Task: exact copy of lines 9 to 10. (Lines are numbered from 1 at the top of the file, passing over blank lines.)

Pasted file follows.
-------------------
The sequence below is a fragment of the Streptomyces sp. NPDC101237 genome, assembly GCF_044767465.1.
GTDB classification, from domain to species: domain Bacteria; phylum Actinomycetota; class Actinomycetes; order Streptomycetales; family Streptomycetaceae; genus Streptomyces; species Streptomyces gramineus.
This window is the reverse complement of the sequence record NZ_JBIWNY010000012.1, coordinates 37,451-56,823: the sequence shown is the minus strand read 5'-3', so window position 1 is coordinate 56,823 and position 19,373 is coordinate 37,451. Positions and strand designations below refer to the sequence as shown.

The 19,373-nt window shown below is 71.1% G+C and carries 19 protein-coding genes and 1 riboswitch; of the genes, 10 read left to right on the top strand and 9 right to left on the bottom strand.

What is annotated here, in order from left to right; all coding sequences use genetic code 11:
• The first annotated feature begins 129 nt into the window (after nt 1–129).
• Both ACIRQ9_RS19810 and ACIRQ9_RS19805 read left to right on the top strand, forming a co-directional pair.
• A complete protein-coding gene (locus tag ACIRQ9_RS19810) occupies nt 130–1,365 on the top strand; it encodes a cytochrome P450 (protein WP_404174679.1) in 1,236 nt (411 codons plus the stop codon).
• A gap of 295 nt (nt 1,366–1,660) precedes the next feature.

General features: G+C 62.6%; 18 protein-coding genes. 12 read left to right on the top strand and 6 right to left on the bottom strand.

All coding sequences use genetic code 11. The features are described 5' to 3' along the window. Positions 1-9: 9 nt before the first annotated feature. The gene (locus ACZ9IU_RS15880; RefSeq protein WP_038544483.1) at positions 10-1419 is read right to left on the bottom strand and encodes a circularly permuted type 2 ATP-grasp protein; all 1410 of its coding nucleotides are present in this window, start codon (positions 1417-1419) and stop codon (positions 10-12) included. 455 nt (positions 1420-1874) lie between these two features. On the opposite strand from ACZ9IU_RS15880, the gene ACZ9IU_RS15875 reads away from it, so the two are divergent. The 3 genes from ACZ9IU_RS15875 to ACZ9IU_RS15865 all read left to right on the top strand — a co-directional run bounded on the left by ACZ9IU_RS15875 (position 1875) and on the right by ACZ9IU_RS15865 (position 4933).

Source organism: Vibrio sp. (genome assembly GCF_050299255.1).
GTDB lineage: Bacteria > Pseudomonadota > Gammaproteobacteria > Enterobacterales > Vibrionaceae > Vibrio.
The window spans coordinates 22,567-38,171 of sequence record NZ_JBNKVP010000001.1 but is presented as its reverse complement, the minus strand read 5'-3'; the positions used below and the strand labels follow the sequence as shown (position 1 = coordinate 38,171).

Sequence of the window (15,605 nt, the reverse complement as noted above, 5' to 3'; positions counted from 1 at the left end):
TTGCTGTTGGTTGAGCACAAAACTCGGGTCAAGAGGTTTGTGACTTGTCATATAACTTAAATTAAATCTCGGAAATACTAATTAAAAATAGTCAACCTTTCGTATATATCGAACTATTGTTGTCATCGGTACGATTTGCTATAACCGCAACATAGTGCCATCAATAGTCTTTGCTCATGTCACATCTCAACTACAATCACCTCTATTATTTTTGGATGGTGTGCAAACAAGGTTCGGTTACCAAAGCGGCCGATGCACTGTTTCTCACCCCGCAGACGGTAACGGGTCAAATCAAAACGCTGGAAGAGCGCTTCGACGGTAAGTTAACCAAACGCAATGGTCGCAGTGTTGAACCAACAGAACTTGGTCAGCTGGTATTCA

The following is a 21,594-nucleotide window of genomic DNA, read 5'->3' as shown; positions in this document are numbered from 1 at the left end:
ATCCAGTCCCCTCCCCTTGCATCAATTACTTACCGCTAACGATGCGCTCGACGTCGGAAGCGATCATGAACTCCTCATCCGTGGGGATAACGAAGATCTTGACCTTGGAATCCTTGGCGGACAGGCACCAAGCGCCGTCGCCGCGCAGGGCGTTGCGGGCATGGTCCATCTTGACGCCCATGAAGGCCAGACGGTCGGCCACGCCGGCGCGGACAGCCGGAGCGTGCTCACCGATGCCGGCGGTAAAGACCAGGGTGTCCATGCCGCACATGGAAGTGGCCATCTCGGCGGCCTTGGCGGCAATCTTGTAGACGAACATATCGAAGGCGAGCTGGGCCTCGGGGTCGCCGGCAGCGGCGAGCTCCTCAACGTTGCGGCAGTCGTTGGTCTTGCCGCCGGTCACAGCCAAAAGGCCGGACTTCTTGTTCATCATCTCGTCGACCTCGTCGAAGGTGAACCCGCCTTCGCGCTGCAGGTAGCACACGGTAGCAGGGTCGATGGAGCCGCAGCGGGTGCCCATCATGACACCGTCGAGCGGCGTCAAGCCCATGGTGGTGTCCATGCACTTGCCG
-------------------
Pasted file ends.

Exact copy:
• A gap of 295 nt (nt 1,366–1,660) precedes the next feature.

General features: G+C 62.6%; 18 protein-coding genes. 12 read left to right on the top strand and 6 right to left on the bottom strand.